A staggering 885,000 Muslims supported the allied cause during the first world war, recruited from far-flung parts of British empire, including the Punjab, Bengal and Kashmir. Many served on the front line of some of the deadliest theatre of the war from the north and east of Africa to the middle east with high numbers from Bangladesh, Somalia and Yemen – all serving the British Merchant navy.
The British Indian Army alone totalled around 1.4 million troops with 430,000 being muslim. Little is known about the contribution of muslims in the first world war.
Private Mobed Shaffi of the Royal Indian Army Service Corps (RIASC) listens to the broadcast with some of his fellow soldiers around a table in the Hall of India, 1942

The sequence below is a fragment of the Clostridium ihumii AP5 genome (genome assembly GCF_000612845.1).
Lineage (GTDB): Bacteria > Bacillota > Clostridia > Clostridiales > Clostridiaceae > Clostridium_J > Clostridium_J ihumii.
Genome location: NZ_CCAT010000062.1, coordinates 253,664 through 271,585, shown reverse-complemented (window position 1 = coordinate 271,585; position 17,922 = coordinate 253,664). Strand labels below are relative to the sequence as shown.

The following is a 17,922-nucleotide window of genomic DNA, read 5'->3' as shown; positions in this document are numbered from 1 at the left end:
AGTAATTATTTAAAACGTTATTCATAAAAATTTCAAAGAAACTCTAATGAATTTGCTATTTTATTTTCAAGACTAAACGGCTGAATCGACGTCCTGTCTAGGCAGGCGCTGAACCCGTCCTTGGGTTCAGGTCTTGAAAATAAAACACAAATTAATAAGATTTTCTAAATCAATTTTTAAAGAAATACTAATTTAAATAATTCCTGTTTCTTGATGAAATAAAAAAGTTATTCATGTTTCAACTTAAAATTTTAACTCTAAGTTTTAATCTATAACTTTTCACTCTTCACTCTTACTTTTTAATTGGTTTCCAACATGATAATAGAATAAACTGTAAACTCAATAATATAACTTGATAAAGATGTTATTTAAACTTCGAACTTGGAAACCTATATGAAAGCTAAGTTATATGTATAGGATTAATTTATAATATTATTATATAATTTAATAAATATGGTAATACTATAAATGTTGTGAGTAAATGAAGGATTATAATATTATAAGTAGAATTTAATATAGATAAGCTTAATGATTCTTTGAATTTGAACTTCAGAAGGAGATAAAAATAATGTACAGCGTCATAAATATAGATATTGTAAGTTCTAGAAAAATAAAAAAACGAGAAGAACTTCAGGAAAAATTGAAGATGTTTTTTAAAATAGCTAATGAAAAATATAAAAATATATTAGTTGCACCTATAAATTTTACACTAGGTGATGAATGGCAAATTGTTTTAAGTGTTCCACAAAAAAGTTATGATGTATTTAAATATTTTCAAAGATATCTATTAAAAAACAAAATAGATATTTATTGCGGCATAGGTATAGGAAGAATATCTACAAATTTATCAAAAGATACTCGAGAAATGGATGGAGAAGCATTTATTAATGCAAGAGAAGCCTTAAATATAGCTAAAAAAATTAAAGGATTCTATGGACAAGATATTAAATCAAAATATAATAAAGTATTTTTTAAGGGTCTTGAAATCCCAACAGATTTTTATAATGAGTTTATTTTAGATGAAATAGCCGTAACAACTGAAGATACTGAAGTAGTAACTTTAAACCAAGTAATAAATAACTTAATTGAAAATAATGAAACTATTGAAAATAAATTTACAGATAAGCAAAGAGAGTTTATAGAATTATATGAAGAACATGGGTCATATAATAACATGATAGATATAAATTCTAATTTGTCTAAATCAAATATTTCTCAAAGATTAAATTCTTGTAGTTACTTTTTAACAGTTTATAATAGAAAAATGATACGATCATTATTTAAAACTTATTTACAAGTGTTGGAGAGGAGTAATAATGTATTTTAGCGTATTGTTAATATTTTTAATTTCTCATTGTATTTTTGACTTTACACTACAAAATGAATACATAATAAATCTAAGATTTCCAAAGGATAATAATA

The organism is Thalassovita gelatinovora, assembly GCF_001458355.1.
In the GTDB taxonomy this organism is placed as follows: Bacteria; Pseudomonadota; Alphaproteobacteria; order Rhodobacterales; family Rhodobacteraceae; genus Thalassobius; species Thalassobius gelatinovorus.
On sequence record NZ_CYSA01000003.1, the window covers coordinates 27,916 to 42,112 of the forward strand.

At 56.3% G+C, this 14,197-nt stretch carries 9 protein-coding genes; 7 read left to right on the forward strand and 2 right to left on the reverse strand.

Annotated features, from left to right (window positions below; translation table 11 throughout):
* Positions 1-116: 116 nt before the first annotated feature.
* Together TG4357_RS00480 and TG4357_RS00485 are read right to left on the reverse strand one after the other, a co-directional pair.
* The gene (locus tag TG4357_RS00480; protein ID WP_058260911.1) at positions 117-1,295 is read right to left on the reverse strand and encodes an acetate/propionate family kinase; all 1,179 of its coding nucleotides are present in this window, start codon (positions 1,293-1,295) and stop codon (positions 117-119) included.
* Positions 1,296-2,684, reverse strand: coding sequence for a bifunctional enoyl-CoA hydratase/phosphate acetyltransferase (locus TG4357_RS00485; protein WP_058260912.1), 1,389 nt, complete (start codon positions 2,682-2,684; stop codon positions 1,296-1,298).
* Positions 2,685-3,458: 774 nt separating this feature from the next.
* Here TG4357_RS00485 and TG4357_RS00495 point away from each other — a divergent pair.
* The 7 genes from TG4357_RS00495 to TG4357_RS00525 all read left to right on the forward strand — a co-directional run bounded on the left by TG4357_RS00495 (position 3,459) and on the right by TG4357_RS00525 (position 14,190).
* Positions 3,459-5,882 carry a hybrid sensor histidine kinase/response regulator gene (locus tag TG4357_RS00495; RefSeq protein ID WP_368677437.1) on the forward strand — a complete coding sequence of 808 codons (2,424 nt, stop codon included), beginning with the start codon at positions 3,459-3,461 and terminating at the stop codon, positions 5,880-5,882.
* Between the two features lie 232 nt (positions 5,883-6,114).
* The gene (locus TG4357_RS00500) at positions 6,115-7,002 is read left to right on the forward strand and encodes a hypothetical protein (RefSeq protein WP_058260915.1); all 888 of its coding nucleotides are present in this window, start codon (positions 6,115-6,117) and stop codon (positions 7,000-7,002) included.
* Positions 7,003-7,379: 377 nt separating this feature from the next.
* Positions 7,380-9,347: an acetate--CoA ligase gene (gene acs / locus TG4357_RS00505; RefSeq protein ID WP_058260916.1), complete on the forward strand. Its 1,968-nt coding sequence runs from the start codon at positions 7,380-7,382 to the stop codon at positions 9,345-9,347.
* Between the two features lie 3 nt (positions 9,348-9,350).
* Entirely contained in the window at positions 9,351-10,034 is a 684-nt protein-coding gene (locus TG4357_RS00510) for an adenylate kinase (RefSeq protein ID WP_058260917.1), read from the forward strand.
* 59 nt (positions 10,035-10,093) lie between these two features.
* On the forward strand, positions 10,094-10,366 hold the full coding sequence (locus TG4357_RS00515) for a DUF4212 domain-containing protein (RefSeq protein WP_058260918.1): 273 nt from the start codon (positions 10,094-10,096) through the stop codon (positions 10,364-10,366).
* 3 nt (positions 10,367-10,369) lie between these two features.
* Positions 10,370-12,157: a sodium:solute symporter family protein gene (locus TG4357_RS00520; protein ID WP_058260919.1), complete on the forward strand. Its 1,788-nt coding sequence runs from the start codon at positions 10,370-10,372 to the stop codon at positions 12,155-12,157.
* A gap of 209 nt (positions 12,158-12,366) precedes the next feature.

Birmingham Museum & Art Gallery.
This new exhibition explores the untold stories of the more than 400,000 Muslim soldiers in the First World War, and features personal stories and loans from relatives of those who served.
The exhibition has been funded by the Heritage Lottery Fund and the Library of Birmingham and links historical research with personal testimony from Birmingham people whose Muslim relatives served in the First World War.
21 Oct – 5 Mar 2017
Monday to Thursday, 10am – 5pm
Friday, 10.30am – 5pm
Saturday and Sunday, 10am – 5pm
- This event is free